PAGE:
Glossary

Index Of Terms 
CaveatMortgage Broker
Certificate of TitleMortgagee
Client Authorisation FormNotice of Acquisition
Contract of SaleNotice of Disposition
ConveyancingPlan of Subdivision
Cooling Off PeriodPossession
CovenantProperty
DepositRegistered Proprietor
DisbursementsSection 32 Statement
Discharge of MortgageSettlement
Duties OnlineSettlement Statement
EasementStamp Duty
EncumbranceStatement of Adjustments
Finance ApprovalRegistration on Title
Further Terms of SaleUnconditional
Interest RateVendor
Legal DescriptionVendor’s Obligations
MortgageWarranty


Caveat

Registered against the Certificate of Title to give notice of a person’s interest in that property. A caveat prevents registration of other interests on Title. (A Purchaser’s Caveat automatically lapses when the Transfer into their name is registered).

GO TO TOP OF PAGE


Certificate of Title

The Certificate of Title is issued by the Registrar of Titles. It contains a unique Volume and Folio number that identify it and states who owns the land.

GO TO TOP OF PAGE


Client Authorisation Form

This form authorises a conveyancer or lawyer to act as their client’s agent and to sign electronic or paper conveyancing transactions on their client’s behalf. The form is compulsory for electronic transactions and paper transactions from 1 January 2018.

GO TO TOP OF PAGE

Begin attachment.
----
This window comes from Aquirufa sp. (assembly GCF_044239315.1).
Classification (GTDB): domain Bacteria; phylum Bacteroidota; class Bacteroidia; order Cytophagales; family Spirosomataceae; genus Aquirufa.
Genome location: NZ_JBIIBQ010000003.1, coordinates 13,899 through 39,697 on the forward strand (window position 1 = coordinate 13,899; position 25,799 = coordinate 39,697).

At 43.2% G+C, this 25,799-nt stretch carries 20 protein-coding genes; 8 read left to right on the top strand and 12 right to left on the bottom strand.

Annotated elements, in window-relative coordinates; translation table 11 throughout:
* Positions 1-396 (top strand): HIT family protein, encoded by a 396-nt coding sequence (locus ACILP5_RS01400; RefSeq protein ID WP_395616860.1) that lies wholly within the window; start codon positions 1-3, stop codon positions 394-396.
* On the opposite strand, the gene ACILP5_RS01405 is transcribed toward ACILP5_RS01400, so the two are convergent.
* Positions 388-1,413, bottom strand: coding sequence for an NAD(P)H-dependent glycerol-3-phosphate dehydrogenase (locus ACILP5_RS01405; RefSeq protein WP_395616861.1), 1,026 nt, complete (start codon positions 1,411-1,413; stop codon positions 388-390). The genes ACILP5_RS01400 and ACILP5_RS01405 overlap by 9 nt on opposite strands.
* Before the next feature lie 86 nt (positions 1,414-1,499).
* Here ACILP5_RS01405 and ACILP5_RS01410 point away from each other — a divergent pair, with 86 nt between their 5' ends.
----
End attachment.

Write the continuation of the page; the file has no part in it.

Contract of Sale

This is a written contract between the Buyer and Seller. It contains the main terms such as: the property address, the purchase price, relevant dates and the names of the Buyer and Seller.

Once the buyer and vendor have agreed on a price, the Real Estate Agent will then draw up a Contract of Sale. The Contract of Sale can include special conditions that the purchaser specifically requests. These may include a building inspection or pest inspections. If there is a finance clause the buyer must demonstrate that they have a written home loan approval by a defined date. Finance Approval – if the Contract of Sale is subject to finance, every effort must be made by the purchaser to ensure that finance approval is obtained by the specified date.

If by the specified date finance approval has not been granted, an extension may be applied for under certain circumstances. If the finance is subsequently declined, the Contract will end and the purchaser will receive a full refund of their deposit.

However, the Contract of Sale becomes unconditional, if the vendor does not receive any written advice as to whether the buyers finance is approved or declined by the specified date. This means the purchaser will have to go through with the Contract whether finance has been approved or not.

GO TO TOP OF PAGE


Conveyancing

Conveyancing is the transfer of legal ownership of a property from one person to another.

GO TO TOP OF PAGE


Cooling Off Period

You may have the right to “change your mind” for a short period of time. If you intend to cool off, you must provide written notice of your intention to do so within three (3) clear business days from the date you sign the contract. There are exceptions to this right. These are listed on the front page of the contract. Buying at auction is a key exception.

GO TO TOP OF PAGE


Covenant

A covenant may be lodged by the original owner on a title and usually requires the land to be used in a particular way. For example, a covenant may require that only a single-story dwelling may be built, or that all buildings must be built of brick or brick veneer, etc.

GO TO TOP OF PAGE


Deposit

Usually 10% of the purchase price and paid when the Contract is signed.

GO TO TOP OF PAGE